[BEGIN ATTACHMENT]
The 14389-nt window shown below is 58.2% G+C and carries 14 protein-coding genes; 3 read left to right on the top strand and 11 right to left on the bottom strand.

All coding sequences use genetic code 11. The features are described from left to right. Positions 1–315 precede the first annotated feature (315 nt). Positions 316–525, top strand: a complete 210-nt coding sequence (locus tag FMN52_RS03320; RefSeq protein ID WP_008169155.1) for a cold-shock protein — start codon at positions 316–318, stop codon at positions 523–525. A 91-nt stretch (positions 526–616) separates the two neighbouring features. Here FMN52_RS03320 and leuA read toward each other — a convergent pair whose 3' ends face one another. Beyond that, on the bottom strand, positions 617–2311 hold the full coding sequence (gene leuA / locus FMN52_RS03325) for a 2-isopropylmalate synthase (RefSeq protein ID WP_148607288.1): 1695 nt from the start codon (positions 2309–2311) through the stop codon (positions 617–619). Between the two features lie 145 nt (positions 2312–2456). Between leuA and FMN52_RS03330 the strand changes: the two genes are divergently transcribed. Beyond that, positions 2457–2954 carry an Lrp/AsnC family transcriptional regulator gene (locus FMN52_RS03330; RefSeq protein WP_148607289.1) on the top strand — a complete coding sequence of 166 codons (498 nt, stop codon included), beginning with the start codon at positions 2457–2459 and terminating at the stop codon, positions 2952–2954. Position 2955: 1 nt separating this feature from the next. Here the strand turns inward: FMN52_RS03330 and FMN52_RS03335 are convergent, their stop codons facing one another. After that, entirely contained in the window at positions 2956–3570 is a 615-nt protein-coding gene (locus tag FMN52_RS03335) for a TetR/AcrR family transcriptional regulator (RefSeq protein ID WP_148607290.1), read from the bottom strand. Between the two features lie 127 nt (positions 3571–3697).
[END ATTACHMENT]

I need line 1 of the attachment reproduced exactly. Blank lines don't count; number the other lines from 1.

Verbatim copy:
The 14389-nt window shown below is 58.2% G+C and carries 14 protein-coding genes; 3 read left to right on the top strand and 11 right to left on the bottom strand.